Left-to-right: Michael Amott, Jeff Walker, Ken Owen, Bill Steer.
Carcass is a highly influential metal band from England, formed in 1985 and disbanded in 1995. Originally formed by guitarist Bill Steer together with drummer Ken Owen in 1985 as a D-beat
band under the name Disattack; after releasing their demo A Bomb Drops...
in 1986, Paul (bassist) and Andrew Pek (vocalist) left the band and were replaced by vocalist Sanjiv and bassist Jeff Walker, formerly guitarist and vocalist of the Electro Hippies. About that same time Bill Steer joined Napalm Death (replacing Justin Broadrick) and recorded the second side of what became ND's first album, Scum
(1987), which Walker designed the cover art of. Eventually, Disattack changed its name to Carcass.
Carcass began as a Grindcore
band, they moved onto more Death Metal
-influenced grind (known as "deathgrind") on Symphonies of Sickness
before moving onto straight-up death metal on Necroticism - Descanting the Insalubrious
and Melodic Death Metal
. They are considered one of the most influential extreme metal bands of all time, being a strong influence on grindcore and death metal bands and possibly even creating melodeath altogether. In 2007, they reunited and eventually released a new album in 2013.
- Jeff Walker - vocals, bass guitar (1987–1995; 2007–present)
- Bill Steer - guitar, backing vocals (1985–1995; 2007–present)
- Ben Ash - guitar (2013-present)
- Dan Wilding - drums (2012-present)
- Michael Amott - lead guitar (1990–1993; 2007–2012)
- Daniel Erlandsson - drums (2007–2012)
- Ken Owen - drums, backing vocals (1985–1995)
- Carlo Regadas - guitars (1995)
- Sanjiv - vocals (1985–1987)
- Reek of Putrefaction (1988)
- Symphonies of Sickness (1989)
- Necroticism - Descanting the Insalubrious (1991)
- Heartwork (1993)
- Swansong (1996)
- Surgical Steel (2013)
Tropes that apply to Carcass:
- Contemptible Cover - the first two albums, featuring collages of autopsy photos.
- Death Metal - The bulk of their material.
- Epic Rocking - The Necroticism album has their longest tracks like "Inpropagation", "Symposium of Sickness", "Carneous Cacoffiny", and "Forensic Clinicism/The Sanguine Article".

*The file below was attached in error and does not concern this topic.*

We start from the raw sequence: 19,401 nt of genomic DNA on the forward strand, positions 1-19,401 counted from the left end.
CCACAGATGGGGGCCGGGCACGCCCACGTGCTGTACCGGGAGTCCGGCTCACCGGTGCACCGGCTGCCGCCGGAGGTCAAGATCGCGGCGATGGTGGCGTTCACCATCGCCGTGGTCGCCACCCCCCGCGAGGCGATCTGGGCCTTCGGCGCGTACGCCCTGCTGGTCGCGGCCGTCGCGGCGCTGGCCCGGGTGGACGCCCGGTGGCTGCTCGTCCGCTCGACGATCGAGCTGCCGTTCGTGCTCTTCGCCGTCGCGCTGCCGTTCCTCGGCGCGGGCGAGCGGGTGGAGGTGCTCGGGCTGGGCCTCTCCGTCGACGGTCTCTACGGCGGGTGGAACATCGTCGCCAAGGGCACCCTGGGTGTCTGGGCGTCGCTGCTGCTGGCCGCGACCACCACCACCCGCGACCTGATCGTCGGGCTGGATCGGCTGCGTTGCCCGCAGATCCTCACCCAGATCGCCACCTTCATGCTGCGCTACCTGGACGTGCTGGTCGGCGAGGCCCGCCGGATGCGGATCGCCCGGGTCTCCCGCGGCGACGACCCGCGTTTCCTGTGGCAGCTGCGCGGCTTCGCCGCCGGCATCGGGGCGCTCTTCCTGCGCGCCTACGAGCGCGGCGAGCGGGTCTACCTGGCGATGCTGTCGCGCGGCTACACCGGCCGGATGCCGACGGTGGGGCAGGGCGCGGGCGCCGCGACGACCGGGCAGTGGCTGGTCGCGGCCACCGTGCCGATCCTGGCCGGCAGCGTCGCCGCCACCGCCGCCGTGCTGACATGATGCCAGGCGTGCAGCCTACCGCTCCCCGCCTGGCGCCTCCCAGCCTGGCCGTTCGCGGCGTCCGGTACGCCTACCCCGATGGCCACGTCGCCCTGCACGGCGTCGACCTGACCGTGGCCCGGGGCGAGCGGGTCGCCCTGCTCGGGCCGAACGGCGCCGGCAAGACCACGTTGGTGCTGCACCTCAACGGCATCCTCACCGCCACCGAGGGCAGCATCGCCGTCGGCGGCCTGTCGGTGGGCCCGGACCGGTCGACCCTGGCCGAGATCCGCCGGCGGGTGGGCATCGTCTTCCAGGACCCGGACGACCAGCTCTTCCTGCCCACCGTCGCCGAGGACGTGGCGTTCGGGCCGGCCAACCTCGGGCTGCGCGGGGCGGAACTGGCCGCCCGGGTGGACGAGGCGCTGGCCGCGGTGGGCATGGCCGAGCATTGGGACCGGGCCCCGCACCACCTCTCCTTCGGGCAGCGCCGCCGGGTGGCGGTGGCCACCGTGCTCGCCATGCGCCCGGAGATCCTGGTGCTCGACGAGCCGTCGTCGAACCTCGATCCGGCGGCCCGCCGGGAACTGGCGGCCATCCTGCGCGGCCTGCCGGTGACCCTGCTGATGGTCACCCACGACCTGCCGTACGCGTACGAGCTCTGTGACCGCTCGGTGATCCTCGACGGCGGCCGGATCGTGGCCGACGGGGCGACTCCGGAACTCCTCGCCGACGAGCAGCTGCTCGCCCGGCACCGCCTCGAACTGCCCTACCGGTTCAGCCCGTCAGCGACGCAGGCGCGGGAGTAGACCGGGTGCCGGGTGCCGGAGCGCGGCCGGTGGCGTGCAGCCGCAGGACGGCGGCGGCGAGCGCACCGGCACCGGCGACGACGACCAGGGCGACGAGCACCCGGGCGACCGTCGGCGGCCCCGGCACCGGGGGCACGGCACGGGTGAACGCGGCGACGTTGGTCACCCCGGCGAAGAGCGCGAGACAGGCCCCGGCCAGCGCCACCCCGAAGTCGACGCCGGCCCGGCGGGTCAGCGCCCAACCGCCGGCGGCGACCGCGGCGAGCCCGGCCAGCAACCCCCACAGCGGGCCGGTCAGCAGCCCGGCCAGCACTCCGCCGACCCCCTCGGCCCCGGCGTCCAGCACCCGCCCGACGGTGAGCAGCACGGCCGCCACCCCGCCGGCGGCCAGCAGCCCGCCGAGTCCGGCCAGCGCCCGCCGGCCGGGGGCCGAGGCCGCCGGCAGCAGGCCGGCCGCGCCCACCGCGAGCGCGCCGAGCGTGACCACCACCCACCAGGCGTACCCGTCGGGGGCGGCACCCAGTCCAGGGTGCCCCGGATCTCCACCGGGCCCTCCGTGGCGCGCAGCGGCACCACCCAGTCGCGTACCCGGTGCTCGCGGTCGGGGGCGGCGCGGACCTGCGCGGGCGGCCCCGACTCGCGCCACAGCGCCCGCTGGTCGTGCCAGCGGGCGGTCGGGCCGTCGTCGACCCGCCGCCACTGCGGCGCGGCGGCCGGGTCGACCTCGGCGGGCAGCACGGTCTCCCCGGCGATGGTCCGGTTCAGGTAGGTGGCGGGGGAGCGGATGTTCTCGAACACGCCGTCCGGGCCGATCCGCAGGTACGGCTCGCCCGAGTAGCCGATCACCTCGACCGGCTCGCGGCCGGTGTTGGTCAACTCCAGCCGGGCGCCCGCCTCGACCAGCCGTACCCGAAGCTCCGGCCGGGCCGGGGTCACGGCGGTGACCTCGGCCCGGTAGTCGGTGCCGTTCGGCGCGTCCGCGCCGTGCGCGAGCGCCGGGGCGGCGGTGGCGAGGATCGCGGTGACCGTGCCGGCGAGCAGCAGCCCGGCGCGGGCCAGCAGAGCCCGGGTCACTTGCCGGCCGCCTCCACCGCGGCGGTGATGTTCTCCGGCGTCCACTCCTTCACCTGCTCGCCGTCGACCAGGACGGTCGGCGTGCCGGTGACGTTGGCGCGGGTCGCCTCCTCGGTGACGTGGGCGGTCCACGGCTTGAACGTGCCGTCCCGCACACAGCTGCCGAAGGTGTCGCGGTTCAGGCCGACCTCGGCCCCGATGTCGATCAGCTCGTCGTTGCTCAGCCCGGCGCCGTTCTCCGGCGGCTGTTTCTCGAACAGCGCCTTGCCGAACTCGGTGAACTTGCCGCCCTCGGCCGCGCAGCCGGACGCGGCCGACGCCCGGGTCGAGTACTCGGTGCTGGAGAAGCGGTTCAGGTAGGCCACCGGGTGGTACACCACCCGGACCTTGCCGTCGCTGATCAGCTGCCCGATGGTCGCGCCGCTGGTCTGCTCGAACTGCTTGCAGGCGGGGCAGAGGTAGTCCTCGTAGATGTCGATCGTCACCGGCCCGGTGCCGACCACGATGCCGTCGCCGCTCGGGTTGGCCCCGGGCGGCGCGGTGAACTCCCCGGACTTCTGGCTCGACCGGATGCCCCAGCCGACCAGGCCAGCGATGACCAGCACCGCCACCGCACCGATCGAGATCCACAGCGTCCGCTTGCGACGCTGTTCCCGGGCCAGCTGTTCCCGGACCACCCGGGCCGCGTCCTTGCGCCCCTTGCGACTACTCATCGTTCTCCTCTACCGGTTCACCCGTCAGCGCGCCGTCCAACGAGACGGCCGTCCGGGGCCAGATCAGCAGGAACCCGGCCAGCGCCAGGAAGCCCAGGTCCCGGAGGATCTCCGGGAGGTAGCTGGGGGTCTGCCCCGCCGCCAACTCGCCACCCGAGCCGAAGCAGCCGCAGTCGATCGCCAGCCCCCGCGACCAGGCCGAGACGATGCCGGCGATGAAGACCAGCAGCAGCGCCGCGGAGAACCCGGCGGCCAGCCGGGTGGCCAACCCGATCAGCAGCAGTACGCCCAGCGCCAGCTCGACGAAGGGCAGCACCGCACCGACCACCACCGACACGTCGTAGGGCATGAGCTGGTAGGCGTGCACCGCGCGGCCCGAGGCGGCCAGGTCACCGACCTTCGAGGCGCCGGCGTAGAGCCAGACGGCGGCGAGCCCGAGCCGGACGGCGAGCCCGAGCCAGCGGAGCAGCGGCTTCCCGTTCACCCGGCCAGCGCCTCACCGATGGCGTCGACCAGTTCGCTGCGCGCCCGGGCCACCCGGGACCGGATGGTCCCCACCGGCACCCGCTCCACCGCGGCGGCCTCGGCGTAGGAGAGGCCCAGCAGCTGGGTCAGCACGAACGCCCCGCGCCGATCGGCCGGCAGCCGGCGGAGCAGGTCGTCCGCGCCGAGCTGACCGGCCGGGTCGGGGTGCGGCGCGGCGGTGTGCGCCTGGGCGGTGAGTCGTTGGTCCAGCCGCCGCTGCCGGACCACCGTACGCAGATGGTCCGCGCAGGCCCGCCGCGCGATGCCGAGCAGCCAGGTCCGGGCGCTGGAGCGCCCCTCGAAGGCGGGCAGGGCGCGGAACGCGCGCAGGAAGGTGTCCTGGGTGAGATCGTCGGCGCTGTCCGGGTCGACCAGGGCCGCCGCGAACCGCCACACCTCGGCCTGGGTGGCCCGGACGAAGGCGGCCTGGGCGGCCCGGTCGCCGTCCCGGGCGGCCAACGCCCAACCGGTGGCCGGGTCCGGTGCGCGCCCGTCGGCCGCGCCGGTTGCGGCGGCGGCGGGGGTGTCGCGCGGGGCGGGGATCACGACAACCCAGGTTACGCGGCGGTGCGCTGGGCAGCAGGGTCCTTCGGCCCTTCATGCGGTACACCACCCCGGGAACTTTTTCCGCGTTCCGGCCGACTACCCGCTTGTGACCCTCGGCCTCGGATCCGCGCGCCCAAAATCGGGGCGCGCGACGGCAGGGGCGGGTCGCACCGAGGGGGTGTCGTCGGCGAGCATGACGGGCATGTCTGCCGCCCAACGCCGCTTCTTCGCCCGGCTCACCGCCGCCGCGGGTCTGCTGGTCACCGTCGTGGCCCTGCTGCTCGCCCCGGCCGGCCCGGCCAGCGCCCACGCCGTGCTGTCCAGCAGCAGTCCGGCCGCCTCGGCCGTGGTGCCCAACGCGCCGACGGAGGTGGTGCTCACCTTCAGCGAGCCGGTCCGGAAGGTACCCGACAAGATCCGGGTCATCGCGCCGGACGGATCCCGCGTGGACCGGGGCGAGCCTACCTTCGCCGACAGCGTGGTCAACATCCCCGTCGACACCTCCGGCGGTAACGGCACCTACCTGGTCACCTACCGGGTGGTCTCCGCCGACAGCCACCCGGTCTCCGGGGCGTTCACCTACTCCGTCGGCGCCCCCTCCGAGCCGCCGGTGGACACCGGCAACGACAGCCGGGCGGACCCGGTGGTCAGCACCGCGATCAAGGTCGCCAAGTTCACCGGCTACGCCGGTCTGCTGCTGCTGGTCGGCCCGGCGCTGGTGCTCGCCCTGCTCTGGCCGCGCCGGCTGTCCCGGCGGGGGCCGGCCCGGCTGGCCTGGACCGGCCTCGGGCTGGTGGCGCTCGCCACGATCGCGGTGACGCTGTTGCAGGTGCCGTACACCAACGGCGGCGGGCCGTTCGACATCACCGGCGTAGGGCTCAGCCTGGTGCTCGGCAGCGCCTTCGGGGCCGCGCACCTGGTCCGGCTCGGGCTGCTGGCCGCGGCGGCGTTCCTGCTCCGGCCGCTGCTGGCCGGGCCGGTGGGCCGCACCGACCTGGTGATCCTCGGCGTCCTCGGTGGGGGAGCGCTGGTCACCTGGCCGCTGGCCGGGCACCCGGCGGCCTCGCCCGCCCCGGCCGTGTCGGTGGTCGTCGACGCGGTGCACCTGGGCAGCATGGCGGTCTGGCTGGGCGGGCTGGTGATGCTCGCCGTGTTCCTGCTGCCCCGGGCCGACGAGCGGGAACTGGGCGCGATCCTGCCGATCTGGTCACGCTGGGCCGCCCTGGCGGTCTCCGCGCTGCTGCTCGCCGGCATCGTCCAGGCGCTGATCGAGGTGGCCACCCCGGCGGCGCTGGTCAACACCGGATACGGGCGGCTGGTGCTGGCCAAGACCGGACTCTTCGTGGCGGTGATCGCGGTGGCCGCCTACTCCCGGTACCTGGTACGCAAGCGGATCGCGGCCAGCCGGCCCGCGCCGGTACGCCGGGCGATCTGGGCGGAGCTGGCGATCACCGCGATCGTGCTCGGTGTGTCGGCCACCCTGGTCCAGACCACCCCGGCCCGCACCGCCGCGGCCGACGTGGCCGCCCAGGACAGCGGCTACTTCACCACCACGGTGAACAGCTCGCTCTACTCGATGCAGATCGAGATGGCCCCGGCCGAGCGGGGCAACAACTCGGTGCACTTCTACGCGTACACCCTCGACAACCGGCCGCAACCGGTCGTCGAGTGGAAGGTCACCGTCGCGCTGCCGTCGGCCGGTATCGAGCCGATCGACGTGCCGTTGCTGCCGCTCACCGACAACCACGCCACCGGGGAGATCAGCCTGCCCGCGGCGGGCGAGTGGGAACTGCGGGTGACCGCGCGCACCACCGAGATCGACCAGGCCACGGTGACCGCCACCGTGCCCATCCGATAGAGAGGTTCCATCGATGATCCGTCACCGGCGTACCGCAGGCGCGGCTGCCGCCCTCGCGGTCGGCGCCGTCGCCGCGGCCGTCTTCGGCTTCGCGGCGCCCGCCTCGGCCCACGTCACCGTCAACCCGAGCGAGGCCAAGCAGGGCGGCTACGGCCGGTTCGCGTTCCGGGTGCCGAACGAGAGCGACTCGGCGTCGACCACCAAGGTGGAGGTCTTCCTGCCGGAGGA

- Follow the Leader - Every death metal band who opted for ultra-eloquent, medically accurate lyrics, especially in the more grind-infused subgenres, were influenced by Carcass' approach.
- Also, the entire genre of goregrind, a genre which has been summarised as unabashed Carcass revivalism.
- The use of growls of multiple pitches in death metal is also something pioneered by Carcass.
- Gorn - Their lyrics, of course.
- Averted since Heartwork, which focused more on social matters.
- The gorn thematics came back in Surgical Steel, but without all the loquaciousness and squick employed in the first three albums.
- Grindcore - Their first two albums.
- I'm A Humanitarian - "Exhume to Consume" is about digging up corpses to do...well, guess.
- Lighter and Softer - Heartwork and Swansong, which toned down the aggression considerably and traded in the gore-filled lyrics for socio-political and personal subject matter.
- Metal Scream: Bill extensively used Type 2 in the first two albums, but he's, since Necroticism, went to Type 3.
- Melodic Death Metal - Their last two albums, as well as Surgical Steel.
- Miniscule Rocking: The entirety of their first album. 22 songs in 40 minutes. Yeah.
- Mohs Scale of Rock and Metal Hardness - 10/11 for their grindcore, 10 for their death metal, 9 for Heartwork, and 8 (occasionally 7) for Swansong. Surgical Steel goes back up to 9.
- Overly Long Name: "Noncompliance to ASTM F 899-12 Standard." Good luck yelling that out during a show.
- Sampling: used on Necroticism - Descanting the Insalubrious.
- Scary Musician, Harmless Music: Averted.
- Sesquipedalian Loquaciousness - Their early lyrics actually use accurate medical terminology; you'd have to use a medical dictionary to understand a lot of it.
- Spiritual Successor - Arch Enemy (featuring former Carcass guitarist Michael Amott).
- The Pete Best: Sanjiv.